Along with ETFs there are gold mining companies whose common stock can be readily bought and sold on most exchanges. This offers investors the upside of owning companies with gold mines. The downside is you have to be right twice; once on gold itself and second (perhaps more importantly) on management of these companies. In the Gold Rush era, it was extremely common for investors to own "feet," or literally the measured foot of a gold mine and be paid on that holding quantity every Sunday in dividend.

Buying coins, bars, and nuggets are all ways to physically buy gold. And generally the closer you get to the source, the closer you get to spot price. Dealers typically tack on a 2-5% premium ABOVE spot. If you contact a miner directly it is possible to get nuggets at up to 10% below spot. A lot depends on who you buy from and in what quantity.

One of the great conundrums of buying gold is that to get close to spot price on the buy you typically have to purchase larger quantities, unless you decide to go the ETF route. The real danger to an investor who has properly sourced a purchase of gold and perhaps needs to sell a portion down the road is SELLING it.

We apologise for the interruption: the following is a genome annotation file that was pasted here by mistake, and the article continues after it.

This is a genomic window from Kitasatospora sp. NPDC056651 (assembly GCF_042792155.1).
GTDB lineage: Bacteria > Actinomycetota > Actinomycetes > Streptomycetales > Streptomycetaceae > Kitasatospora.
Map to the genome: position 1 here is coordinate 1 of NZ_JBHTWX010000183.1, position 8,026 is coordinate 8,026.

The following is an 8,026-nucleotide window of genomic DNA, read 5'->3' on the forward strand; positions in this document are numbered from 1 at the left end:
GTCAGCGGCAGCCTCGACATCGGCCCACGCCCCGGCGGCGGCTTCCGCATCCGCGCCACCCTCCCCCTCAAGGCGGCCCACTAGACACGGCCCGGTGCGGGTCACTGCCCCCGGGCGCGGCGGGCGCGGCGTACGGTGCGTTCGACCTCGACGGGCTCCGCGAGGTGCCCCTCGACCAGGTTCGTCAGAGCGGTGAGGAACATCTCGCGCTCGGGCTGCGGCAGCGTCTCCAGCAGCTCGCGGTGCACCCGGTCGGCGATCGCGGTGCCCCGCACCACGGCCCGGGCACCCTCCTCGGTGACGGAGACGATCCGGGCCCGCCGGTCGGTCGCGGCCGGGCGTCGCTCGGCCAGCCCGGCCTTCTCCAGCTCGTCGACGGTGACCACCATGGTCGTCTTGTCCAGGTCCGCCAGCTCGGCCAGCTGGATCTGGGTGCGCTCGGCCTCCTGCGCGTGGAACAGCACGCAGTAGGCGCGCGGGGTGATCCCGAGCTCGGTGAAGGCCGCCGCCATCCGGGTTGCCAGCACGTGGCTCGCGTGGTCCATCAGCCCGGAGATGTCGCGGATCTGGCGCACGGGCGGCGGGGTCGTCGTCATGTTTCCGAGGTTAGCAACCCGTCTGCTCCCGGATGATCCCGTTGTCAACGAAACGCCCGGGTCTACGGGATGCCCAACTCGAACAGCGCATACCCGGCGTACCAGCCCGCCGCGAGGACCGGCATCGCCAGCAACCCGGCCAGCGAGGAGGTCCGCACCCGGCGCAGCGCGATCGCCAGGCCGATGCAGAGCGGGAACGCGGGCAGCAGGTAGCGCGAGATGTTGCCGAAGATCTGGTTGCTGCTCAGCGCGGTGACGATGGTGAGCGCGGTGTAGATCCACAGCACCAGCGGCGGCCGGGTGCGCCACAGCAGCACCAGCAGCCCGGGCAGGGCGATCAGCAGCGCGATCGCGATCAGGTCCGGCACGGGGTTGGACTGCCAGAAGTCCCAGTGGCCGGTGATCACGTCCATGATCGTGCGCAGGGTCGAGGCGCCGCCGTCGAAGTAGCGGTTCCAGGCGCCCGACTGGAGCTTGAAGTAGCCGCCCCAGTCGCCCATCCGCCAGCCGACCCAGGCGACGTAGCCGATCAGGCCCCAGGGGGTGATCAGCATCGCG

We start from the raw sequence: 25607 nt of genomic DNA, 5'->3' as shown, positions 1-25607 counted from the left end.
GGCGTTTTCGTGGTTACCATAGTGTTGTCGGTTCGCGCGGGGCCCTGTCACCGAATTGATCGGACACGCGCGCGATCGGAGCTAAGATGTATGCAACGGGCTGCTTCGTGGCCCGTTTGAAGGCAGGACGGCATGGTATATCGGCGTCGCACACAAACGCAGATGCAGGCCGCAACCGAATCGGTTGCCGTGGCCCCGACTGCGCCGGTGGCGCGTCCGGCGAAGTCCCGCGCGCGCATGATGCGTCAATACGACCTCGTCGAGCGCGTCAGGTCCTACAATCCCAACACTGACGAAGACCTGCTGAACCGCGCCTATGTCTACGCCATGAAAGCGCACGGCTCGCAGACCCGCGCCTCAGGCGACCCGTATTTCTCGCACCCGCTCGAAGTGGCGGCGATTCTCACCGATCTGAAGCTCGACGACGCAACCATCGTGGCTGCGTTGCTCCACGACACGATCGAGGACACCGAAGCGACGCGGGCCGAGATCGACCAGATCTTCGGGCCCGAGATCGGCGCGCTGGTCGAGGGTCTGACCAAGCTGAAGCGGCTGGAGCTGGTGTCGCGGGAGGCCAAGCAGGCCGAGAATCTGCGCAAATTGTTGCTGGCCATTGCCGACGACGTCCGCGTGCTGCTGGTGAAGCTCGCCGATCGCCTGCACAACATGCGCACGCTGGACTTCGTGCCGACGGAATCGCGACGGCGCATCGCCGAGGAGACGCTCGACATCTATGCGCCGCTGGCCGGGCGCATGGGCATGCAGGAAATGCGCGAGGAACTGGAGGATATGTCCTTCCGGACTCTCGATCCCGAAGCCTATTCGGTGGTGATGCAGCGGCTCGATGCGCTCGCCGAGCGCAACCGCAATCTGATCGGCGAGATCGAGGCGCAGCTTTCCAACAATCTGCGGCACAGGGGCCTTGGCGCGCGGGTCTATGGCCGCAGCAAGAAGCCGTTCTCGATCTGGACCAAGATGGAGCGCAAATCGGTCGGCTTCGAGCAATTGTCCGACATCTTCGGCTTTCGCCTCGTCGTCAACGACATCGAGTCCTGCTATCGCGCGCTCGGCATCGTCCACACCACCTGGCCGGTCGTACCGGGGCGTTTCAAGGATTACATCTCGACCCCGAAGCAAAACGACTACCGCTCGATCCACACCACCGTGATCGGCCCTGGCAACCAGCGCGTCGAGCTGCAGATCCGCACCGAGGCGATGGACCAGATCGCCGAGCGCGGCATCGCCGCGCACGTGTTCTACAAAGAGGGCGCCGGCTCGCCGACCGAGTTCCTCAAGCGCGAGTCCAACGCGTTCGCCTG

Of all the years I have been active in the gold market I have successfully only sold gold ONCE for above spot price, and that was for a gold bar still inside its protective plastic case. Barring that, you can expect to get a significant haircut SELLING gold; anything from 5-10% (or more!) depending on who you sell to. Seller beware!

Who you sell to is important. There are all types of schemes to lighten your load. They include trying to confuse you with different weights (pennyweights, grams, troy ounces, etc.) Then there is the old acid test where a piece of your gold is scraped against stone and different acids are applied to determine the fineness of the gold. Of course fineness is then called into question.

To help avoid these situations, physical gold like 1 Oz U.S. Gold Eagles, 100 Gram Gold Bars, and similar well-known instruments are best. For scrap gold or unknowns, it is almost always best to work with a smelter, but identify ahead of time what your estimated gold content is before a melt. Know the value before you sell!

This obviously is where ETFs have a significant advantage over physical gold. Liquidity is as easy as hitting "Sell" on the computer screen. The ETF shares are sold and funds deposited into your account immediately. Another advantage is that since ETFs trade as stocks rather than actual commodities any taxable implications are also treated favorably. 

As Johnny Cash said, "This world is rough, and if a man's gonna make it he's gotta be tough." The same can be said of the gold market. There still is tremendous friction in buying (and especially selling) gold. Scams and cheats abound, a little of the Wild West remains in every gold transaction. But if you know what you want to buy, can identify it precisely, and "buy smart" adding gold to your portfolio can be a smart move.